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King Juan Carlos I showed "sympathy" for the coup plotters. That was the impression that the then-German ambassador to Madrid, Lothar Lahn, transmitted to the authorities of his country in a cable message. He based the view on a meeting with the Spanish monarch just a month after Spain's 23-F - the attempted military coup of 23rd February, 1981, exactly forty years ago. In that meeting, the Spanish head of state "showed neither revulsion nor indignation" with the coup plotters, but rather "understanding, when not sympathy." His words were almost of "apology" to the military rebels, believing that they only "wanted the best." This document was made public in 2012 after being declassified by the German foreign ministry.

There are also intelligence reports from those days of 1981 from the other side of the Atlantic. The CIA saw the military operation launched on 23rd February as having been viable: "Last week's coup attempt was much closer to succeeding than the government wants to admit." And it rowed in the other direction with respect to the monarch: "Ultra-conservative officers believe the king has betrayed the army. This feeling is shared across the different police and military bodies, and many of their officers may have divided loyalties."

The 1980s were turbulent years politically, economically and militarily in Spain, and several coup attempts and conspiracies got underway. The most visible was that of lieutenant colonel Antonio Tejero, of the Civil Guard, on February 23rd, 1981, when he led a company of the Spanish paramilitary force into Parliament - the Congress of Deputies in Madrid. Four decades have passed since then, but there are still many shadowy areas, especially about the role of Juan Carlos I, who is defined as the great hero of the moment according to the official account. The reality, however, is that there are alternative narratives that question his aura of national saviour and even denounce his ambiguity and complicity in the affair. It doesn't help that many of the documents from that event are still classified. Nor that the court's full judgement on the coup plotters is kept secret. ElNacional.cat has consulted several of the historians who have dug as deeply as they could get.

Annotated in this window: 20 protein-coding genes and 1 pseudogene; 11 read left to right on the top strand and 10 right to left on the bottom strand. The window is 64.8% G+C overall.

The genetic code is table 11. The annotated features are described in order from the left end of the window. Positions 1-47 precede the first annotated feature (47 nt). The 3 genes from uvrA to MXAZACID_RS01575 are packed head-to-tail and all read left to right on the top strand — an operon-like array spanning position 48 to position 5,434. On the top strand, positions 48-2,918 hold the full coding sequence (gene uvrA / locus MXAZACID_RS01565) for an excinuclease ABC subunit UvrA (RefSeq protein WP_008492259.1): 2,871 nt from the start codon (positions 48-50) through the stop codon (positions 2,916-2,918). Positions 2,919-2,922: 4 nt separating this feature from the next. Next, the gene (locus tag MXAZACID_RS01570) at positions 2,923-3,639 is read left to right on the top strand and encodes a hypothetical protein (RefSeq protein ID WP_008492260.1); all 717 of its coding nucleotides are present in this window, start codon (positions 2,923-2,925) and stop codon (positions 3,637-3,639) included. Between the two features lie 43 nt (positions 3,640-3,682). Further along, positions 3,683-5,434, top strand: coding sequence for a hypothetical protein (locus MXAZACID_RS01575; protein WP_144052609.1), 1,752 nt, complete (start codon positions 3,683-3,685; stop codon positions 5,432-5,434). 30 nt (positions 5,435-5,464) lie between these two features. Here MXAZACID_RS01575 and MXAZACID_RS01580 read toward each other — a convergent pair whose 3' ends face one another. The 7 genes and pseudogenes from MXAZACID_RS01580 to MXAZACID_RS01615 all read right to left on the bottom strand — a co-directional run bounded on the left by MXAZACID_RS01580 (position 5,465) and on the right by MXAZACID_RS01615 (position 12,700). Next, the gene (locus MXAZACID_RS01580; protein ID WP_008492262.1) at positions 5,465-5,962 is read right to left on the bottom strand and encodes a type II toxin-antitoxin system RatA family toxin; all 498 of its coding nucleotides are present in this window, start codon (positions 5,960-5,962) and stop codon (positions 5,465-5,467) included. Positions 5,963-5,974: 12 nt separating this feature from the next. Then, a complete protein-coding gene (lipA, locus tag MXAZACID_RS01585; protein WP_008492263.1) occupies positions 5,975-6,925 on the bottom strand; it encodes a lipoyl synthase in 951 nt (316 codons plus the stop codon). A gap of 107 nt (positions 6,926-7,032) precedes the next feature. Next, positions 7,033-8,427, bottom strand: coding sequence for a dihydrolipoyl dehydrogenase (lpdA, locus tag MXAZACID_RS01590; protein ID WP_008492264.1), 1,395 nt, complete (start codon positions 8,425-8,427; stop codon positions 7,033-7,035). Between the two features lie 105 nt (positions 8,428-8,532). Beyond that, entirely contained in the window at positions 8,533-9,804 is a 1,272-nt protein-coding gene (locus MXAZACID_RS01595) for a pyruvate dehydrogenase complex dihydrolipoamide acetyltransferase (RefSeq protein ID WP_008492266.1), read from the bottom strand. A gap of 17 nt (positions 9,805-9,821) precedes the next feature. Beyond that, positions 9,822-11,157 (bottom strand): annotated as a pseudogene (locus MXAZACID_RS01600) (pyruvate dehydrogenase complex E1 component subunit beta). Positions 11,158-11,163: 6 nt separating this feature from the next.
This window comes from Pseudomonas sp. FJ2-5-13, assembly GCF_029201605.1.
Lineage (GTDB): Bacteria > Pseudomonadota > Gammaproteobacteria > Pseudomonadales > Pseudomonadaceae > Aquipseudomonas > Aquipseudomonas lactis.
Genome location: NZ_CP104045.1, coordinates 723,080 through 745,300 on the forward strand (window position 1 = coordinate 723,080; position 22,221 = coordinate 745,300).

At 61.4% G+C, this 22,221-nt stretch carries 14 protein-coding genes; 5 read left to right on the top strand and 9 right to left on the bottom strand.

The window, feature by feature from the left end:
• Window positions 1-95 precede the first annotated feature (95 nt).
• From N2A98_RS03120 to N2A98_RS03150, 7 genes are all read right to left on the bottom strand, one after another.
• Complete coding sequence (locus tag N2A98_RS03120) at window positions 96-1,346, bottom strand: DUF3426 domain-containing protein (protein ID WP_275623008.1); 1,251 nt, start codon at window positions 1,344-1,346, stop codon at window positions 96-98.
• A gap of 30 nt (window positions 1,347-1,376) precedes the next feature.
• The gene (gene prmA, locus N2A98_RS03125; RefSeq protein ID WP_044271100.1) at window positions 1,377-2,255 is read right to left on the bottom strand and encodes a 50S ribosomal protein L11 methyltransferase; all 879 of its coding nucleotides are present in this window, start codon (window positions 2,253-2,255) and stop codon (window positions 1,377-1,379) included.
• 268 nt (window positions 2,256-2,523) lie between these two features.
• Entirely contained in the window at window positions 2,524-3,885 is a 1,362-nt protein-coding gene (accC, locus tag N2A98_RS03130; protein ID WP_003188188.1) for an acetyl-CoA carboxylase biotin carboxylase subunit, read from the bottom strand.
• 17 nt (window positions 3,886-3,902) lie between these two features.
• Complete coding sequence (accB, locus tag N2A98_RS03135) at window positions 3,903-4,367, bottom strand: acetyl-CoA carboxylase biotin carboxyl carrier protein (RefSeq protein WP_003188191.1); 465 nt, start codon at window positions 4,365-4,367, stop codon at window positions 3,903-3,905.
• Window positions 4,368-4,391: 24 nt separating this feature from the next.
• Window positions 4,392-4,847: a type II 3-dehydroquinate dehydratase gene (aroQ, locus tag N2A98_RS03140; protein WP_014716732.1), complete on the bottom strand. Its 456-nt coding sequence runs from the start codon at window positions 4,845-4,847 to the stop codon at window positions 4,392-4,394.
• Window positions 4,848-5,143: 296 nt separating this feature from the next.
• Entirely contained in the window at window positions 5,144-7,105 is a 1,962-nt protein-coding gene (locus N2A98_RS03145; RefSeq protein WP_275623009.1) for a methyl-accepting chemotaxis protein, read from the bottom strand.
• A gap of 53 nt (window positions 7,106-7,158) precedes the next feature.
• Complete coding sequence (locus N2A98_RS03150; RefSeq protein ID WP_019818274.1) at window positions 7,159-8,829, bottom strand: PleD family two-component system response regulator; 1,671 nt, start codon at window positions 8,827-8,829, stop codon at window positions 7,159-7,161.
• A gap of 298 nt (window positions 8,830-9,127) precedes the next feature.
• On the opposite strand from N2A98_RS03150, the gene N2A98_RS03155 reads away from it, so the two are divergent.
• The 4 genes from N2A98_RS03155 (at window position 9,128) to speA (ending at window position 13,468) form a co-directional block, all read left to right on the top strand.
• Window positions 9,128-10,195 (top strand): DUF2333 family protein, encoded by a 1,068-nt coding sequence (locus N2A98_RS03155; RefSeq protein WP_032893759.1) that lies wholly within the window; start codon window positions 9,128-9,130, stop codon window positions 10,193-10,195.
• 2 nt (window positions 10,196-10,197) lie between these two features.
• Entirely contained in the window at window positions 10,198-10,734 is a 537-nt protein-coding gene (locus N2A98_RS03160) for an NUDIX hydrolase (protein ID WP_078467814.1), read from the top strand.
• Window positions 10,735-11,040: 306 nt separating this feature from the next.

Four decades have passed since then, but there are still many shadowy areas, especially about the role of Juan Carlos I